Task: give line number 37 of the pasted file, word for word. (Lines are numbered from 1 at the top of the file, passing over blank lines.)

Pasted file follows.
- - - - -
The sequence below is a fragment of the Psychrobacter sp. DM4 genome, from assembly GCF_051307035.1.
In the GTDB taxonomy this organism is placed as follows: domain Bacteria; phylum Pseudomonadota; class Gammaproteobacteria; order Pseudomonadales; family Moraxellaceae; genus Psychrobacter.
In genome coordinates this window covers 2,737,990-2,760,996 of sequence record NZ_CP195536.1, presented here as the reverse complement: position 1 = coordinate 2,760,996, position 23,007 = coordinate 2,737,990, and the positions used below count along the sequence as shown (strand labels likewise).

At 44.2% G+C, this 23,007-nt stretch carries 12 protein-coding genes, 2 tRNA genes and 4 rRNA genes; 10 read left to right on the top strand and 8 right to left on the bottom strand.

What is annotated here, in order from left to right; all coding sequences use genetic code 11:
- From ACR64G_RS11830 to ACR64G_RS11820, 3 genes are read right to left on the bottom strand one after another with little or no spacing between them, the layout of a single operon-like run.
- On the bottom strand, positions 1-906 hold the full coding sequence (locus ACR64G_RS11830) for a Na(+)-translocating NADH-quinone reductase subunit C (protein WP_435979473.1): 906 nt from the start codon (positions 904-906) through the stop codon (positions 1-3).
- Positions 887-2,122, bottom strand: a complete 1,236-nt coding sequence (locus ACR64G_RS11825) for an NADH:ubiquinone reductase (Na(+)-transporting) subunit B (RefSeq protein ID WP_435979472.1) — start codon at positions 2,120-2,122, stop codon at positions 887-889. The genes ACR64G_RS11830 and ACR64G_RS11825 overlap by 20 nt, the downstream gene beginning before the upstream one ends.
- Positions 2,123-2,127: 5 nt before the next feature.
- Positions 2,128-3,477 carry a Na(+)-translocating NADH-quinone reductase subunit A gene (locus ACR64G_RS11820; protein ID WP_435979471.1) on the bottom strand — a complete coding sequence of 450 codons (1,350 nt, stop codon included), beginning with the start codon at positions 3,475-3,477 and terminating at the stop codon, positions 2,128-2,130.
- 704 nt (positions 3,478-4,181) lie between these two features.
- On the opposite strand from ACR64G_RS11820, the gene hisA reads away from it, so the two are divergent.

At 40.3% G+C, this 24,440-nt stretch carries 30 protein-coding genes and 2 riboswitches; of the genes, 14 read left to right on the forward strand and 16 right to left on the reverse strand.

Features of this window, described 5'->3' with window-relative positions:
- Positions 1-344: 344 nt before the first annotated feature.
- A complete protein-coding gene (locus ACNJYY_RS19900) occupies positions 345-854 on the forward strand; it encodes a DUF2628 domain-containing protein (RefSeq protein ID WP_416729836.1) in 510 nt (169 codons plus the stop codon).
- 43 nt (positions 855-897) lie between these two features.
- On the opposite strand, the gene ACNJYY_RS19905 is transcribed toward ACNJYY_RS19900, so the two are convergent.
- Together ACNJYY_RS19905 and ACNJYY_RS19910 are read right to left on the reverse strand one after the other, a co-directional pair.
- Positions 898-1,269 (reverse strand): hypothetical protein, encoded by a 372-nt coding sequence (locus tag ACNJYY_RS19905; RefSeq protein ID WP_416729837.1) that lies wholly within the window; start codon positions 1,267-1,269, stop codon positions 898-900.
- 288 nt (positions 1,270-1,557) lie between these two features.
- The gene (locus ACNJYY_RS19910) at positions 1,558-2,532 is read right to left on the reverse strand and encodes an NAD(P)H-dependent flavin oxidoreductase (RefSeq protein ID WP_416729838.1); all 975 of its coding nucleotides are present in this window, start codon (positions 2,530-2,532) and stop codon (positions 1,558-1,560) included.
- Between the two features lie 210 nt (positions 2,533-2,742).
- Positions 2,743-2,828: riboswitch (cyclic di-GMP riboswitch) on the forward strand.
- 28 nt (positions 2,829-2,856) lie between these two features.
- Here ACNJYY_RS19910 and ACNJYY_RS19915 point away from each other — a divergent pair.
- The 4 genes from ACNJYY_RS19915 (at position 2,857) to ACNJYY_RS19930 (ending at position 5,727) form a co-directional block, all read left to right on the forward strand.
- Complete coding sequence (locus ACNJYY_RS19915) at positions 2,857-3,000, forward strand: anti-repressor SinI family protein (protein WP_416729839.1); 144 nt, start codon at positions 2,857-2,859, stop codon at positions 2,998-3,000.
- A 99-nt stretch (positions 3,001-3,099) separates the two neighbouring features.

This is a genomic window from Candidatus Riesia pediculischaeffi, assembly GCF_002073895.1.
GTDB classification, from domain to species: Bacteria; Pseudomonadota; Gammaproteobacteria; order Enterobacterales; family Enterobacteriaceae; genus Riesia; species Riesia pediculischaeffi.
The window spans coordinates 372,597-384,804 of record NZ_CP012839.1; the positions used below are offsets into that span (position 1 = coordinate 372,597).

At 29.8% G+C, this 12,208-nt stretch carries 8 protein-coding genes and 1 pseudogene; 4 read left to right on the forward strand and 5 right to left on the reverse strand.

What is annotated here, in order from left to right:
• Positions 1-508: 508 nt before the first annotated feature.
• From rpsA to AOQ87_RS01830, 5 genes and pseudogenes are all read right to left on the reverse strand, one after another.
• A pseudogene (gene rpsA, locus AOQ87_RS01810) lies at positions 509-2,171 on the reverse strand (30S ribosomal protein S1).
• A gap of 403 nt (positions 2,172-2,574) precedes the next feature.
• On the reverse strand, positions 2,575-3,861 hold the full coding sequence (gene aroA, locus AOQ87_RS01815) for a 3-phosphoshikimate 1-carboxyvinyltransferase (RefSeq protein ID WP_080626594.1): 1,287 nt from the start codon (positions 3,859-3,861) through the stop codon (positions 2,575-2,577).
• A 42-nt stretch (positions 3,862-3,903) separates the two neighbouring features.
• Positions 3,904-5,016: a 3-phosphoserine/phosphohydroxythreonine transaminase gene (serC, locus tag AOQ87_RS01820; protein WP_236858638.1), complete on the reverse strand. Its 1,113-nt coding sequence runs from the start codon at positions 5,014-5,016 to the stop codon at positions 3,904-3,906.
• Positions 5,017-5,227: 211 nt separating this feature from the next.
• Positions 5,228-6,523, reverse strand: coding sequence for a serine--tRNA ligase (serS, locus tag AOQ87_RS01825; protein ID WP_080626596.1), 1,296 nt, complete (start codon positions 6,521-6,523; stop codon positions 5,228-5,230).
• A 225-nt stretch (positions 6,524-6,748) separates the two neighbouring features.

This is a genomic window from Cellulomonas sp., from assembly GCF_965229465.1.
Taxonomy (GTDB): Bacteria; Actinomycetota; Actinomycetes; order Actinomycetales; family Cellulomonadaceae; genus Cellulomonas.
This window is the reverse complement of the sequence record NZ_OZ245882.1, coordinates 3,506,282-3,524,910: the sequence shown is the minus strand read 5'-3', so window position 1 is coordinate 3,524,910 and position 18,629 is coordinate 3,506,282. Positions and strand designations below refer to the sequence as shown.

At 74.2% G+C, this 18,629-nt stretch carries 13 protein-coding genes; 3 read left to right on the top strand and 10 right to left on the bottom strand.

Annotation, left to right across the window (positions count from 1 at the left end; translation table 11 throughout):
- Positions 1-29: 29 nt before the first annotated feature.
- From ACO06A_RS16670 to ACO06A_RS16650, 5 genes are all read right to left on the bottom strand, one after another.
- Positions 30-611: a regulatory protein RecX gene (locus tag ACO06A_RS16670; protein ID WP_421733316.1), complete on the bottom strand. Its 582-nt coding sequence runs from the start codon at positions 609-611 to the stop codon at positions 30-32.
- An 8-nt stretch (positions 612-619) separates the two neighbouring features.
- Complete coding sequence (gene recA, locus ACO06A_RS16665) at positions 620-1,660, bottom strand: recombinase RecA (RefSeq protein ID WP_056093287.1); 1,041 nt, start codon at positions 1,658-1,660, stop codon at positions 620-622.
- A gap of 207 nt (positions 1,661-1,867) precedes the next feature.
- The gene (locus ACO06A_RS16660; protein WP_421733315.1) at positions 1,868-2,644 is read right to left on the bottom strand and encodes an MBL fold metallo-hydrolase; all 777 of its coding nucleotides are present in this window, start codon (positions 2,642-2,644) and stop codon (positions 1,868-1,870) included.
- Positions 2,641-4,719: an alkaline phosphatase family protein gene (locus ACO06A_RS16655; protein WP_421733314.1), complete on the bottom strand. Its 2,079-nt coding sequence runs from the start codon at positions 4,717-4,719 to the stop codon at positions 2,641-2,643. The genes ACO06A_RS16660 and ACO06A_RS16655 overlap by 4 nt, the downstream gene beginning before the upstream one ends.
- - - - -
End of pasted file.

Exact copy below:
• A pseudogene (gene rpsA, locus AOQ87_RS01810) lies at positions 509-2,171 on the reverse strand (30S ribosomal protein S1).